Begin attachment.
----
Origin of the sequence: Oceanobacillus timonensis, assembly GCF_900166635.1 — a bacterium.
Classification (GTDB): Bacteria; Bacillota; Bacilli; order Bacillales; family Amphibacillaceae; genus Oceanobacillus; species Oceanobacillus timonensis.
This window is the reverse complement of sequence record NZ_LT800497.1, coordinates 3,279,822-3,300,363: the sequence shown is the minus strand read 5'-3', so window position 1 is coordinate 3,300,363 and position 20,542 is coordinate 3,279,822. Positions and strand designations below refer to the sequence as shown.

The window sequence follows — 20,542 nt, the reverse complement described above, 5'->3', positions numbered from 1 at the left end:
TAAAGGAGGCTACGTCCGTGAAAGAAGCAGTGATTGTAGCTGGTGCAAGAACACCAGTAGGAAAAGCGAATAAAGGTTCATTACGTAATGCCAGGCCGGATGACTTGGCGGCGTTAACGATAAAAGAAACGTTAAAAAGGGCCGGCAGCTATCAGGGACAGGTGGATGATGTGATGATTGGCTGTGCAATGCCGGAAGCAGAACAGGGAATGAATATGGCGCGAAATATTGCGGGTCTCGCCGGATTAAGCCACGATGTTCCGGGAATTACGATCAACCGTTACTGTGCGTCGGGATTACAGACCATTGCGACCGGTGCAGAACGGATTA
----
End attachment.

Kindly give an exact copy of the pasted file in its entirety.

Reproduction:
Origin of the sequence: Oceanobacillus timonensis, assembly GCF_900166635.1 — a bacterium.
Classification (GTDB): Bacteria; Bacillota; Bacilli; order Bacillales; family Amphibacillaceae; genus Oceanobacillus; species Oceanobacillus timonensis.
This window is the reverse complement of sequence record NZ_LT800497.1, coordinates 3,279,822-3,300,363: the sequence shown is the minus strand read 5'-3', so window position 1 is coordinate 3,300,363 and position 20,542 is coordinate 3,279,822. Positions and strand designations below refer to the sequence as shown.

The window sequence follows — 20,542 nt, the reverse complement described above, 5'->3', positions numbered from 1 at the left end:
TAAAGGAGGCTACGTCCGTGAAAGAAGCAGTGATTGTAGCTGGTGCAAGAACACCAGTAGGAAAAGCGAATAAAGGTTCATTACGTAATGCCAGGCCGGATGACTTGGCGGCGTTAACGATAAAAGAAACGTTAAAAAGGGCCGGCAGCTATCAGGGACAGGTGGATGATGTGATGATTGGCTGTGCAATGCCGGAAGCAGAACAGGGAATGAATATGGCGCGAAATATTGCGGGTCTCGCCGGATTAAGCCACGATGTTCCGGGAATTACGATCAACCGTTACTGTGCGTCGGGATTACAGACCATTGCGACCGGTGCAGAACGGATTA